Hayden Valley Mary Mountain East

Canyon Village, Wyoming

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2 Reviews
5 out of 5
The first few miles of the eastern end of this oftenoverlooked trail meander along the forest northern edge of the wide-open Hayden Valley, through open sagelands and prime habitat for bison, coyote, and grizzly. Expect to see lots of birds and animals—and to get your feet wet—in one of the best places in the park to see a variety of wildlife. The optional daylong traverse of Mary Mtn. gets even less traffic.
Top Trails Yellowstone & Grand Teton National Parks

DESCRIPTION FROM:

Top Trails Yellowstone & Grand Teton National Parks

by Andrew Dean Nystrom (Wilderness Press)

The first few miles of the eastern end of this oftenoverlooked trail meander along the forest northern edge of the wide-open Hayden Valley, through open sagelands and prime habitat for bison, coyote, and grizzly.

Expect to see lots of birds and animals—and to get your feet wet—in one of the best places in the park to see a variety of wildlife. The optional daylong traverse of Mary Mtn. gets even less traffic.

©  Andrew Dean Nystrom/Wilderness Press. All Rights Reserved.

Activity Type: Hiking
Nearby City: Canyon Village
Distance: 10
Trail Type: Out-and-back
Skill Level: Moderate to Difficult
Duration: 5 hours
Season: Year-round
Local Contacts: Yellowstone National Park
Driving Directions: Directions to Hayden Valley: Mary Mountain East

Recent Trail Reviews

9/9/2010
1

I did not hike the whole trail. The trail gets very marshy in several spots early but was very easy to follow. I hiked in about 3 miles. My main purpose was to photograph wildlife, mainly a grizzly. The weather was horrible, windy with 15-20 mile an hour gusts with on & off rain. I tried to take shelter under a few trees but after 20 minutes or so i decided to turn back, the sky looked like it was going to fall. Not more than 100 ft heading back on the trail, a grizzly had just crossed the trail about 150 yds away. I started taking pictures but kept on checking my surrounding. The grizzly came to a big pool of water from all the mountain runoffs and was deciding whether to cross it. After about a minute, he went down & into the water and back up the other side. He was walking further away so i gave a big yell, he turned around and started to look around. I dont think he saw me right away. He stood up on his back legs and was still looking aound. He dropped back down to all 4 and started to walk away again, so i yelled again. He turned around again, and at this time i realize i should have brought so toilet paper with me(hahahahaha). He was looking around again and this time he spotted me. He stood up on his back legs again looking at me. He dropped back down to all 4 again, looked around then turned around and ran away up the hill. I hiked this trail alone but i would suggest whether alone or with someone, constantly talk loud, stopping every 50 yds or so just to check your surroundings. This grizzly covered alot of space in seconds, just in a normal walking pace. It was amazing. There was also a buffalo in the grizzly's path, the buffalo made sure he got out of the grizzly's way. Dont forget your bear spray, i had 2 cans with me....pictures are posted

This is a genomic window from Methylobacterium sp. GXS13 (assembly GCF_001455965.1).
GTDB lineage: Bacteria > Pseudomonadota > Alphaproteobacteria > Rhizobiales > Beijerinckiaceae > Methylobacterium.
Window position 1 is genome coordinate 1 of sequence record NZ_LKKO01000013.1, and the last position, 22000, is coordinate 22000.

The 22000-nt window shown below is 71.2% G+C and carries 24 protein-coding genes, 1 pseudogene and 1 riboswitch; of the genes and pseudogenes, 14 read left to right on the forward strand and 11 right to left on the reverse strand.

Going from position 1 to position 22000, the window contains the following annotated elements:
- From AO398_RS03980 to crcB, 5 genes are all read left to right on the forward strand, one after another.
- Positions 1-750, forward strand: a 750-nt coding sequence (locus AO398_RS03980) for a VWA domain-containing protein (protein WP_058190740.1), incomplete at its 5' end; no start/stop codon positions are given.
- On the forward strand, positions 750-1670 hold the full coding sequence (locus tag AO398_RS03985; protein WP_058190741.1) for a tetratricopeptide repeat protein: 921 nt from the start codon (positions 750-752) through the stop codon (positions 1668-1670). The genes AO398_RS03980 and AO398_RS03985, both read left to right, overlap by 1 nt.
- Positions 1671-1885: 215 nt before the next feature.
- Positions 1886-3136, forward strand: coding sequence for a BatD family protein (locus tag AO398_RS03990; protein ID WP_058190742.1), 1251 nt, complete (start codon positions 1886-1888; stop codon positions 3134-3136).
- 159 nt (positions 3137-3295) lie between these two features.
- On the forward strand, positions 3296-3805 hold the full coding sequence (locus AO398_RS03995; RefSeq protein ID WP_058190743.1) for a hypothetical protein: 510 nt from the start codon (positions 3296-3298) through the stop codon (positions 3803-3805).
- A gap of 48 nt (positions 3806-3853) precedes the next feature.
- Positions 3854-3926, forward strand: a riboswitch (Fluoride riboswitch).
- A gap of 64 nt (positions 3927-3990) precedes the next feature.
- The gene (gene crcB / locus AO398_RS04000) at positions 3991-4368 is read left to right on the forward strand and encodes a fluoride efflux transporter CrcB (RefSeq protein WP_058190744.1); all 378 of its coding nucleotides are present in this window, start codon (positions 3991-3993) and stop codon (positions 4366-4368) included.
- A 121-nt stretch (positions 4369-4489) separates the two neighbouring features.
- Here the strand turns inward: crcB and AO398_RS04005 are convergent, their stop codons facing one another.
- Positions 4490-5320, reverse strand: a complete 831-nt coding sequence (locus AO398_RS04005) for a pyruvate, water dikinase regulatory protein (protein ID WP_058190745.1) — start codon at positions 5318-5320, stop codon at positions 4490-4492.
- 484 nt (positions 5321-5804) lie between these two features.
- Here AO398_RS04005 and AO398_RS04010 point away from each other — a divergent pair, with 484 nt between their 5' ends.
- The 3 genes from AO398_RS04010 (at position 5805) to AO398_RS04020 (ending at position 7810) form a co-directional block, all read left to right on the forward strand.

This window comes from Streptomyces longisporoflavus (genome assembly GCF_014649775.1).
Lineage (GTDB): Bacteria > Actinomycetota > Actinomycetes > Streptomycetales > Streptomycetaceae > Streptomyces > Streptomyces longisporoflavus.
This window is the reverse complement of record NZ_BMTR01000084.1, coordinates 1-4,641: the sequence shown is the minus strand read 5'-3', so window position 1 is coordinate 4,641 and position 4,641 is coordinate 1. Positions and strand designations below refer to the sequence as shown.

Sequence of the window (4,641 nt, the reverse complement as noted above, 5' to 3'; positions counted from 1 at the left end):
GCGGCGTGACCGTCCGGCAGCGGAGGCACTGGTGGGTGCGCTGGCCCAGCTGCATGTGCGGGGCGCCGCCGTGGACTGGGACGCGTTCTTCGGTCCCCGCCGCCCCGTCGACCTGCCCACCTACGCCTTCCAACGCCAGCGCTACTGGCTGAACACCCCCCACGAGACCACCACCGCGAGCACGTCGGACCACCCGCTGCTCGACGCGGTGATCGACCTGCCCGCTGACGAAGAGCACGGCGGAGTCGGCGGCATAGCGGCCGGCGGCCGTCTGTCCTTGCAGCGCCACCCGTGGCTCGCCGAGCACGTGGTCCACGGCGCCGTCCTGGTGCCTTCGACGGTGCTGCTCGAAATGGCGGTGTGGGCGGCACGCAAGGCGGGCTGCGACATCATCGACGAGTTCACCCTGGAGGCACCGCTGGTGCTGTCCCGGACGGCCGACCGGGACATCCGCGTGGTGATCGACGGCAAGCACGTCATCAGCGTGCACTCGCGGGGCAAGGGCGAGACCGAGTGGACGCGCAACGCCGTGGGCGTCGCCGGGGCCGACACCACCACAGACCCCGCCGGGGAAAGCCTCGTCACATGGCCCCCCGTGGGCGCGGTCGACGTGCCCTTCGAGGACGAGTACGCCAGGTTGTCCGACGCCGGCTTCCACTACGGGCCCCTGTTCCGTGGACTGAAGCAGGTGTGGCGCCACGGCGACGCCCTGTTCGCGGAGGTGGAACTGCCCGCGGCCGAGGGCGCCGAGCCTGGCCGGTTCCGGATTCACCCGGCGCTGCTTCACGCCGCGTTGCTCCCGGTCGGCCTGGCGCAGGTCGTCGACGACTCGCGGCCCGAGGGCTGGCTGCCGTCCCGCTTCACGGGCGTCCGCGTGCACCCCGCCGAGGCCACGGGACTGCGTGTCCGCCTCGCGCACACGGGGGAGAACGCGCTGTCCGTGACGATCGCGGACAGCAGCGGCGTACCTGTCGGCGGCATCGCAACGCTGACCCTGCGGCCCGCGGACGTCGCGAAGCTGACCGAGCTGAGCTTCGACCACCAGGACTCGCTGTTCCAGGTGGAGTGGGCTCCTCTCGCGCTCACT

9/22/2007
3

Very easy hike as you've driven the elevation in your vehicle. There is some very high groundwater which causes spots of marshy-ness and can get you wet if you don't pay attention and/or don't walk around. You can't completely avoid them, but it only lasts for the first couple miles. Walked around a herd of buffalo, approximately 400. Felt water that was ice cold and 5 feet away, boiling hot. There are definate hot spots and areas where water boils. Truly an amazing experience and the sights were awesome. Go with a group as there were signs of bear, coyote, wolf and bobcat. The best part, getting away from the crowds of Yellowstone; did not see another human in 6 hours!



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May 2018